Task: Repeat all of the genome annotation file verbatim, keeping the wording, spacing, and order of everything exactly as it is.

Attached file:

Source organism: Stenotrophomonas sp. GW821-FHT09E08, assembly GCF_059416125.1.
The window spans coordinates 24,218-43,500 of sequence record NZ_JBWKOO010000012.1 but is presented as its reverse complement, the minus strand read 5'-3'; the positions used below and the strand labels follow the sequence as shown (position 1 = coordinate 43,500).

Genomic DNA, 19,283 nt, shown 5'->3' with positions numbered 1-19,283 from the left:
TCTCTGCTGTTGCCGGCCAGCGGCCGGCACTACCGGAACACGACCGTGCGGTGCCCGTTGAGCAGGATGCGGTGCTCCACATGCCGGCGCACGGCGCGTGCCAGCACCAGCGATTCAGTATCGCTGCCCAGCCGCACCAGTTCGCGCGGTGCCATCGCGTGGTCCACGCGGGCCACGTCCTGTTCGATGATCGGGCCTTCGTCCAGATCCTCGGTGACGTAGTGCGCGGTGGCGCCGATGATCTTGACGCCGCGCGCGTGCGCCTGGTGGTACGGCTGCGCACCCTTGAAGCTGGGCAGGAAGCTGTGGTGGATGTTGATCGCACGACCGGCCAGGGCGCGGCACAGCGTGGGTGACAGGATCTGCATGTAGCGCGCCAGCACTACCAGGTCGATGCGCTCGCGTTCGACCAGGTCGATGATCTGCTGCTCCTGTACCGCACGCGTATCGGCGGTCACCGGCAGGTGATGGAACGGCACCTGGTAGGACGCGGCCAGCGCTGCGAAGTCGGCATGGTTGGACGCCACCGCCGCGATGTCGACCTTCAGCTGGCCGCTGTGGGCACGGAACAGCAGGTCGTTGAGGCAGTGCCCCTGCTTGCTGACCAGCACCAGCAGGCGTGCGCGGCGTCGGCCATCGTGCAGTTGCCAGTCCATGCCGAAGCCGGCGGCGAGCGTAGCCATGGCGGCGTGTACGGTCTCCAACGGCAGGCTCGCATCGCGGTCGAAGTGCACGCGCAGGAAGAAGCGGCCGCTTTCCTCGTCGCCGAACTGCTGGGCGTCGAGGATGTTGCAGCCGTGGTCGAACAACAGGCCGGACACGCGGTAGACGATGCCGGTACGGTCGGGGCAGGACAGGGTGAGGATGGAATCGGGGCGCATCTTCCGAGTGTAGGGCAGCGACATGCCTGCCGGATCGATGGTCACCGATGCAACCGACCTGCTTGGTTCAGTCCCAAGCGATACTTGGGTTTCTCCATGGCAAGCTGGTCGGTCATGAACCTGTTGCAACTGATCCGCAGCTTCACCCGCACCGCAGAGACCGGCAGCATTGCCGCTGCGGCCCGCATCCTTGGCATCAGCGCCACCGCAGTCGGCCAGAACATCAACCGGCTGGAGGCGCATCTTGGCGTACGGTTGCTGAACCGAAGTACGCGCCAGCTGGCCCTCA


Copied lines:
Source organism: Stenotrophomonas sp. GW821-FHT09E08, assembly GCF_059416125.1.
The window spans coordinates 24,218-43,500 of sequence record NZ_JBWKOO010000012.1 but is presented as its reverse complement, the minus strand read 5'-3'; the positions used below and the strand labels follow the sequence as shown (position 1 = coordinate 43,500).

Genomic DNA, 19,283 nt, shown 5'->3' with positions numbered 1-19,283 from the left:
TCTCTGCTGTTGCCGGCCAGCGGCCGGCACTACCGGAACACGACCGTGCGGTGCCCGTTGAGCAGGATGCGGTGCTCCACATGCCGGCGCACGGCGCGTGCCAGCACCAGCGATTCAGTATCGCTGCCCAGCCGCACCAGTTCGCGCGGTGCCATCGCGTGGTCCACGCGGGCCACGTCCTGTTCGATGATCGGGCCTTCGTCCAGATCCTCGGTGACGTAGTGCGCGGTGGCGCCGATGATCTTGACGCCGCGCGCGTGCGCCTGGTGGTACGGCTGCGCACCCTTGAAGCTGGGCAGGAAGCTGTGGTGGATGTTGATCGCACGACCGGCCAGGGCGCGGCACAGCGTGGGTGACAGGATCTGCATGTAGCGCGCCAGCACTACCAGGTCGATGCGCTCGCGTTCGACCAGGTCGATGATCTGCTGCTCCTGTACCGCACGCGTATCGGCGGTCACCGGCAGGTGATGGAACGGCACCTGGTAGGACGCGGCCAGCGCTGCGAAGTCGGCATGGTTGGACGCCACCGCCGCGATGTCGACCTTCAGCTGGCCGCTGTGGGCACGGAACAGCAGGTCGTTGAGGCAGTGCCCCTGCTTGCTGACCAGCACCAGCAGGCGTGCGCGGCGTCGGCCATCGTGCAGTTGCCAGTCCATGCCGAAGCCGGCGGCGAGCGTAGCCATGGCGGCGTGTACGGTCTCCAACGGCAGGCTCGCATCGCGGTCGAAGTGCACGCGCAGGAAGAAGCGGCCGCTTTCCTCGTCGCCGAACTGCTGGGCGTCGAGGATGTTGCAGCCGTGGTCGAACAACAGGCCGGACACGCGGTAGACGATGCCGGTACGGTCGGGGCAGGACAGGGTGAGGATGGAATCGGGGCGCATCTTCCGAGTGTAGGGCAGCGACATGCCTGCCGGATCGATGGTCACCGATGCAACCGACCTGCTTGGTTCAGTCCCAAGCGATACTTGGGTTTCTCCATGGCAAGCTGGTCGGTCATGAACCTGTTGCAACTGATCCGCAGCTTCACCCGCACCGCAGAGACCGGCAGCATTGCCGCTGCGGCCCGCATCCTTGGCATCAGCGCCACCGCAGTCGGCCAGAACATCAACCGGCTGGAGGCGCATCTTGGCGTACGGTTGCTGAACCGAAGTACGCGCCAGCTGGCCCTCA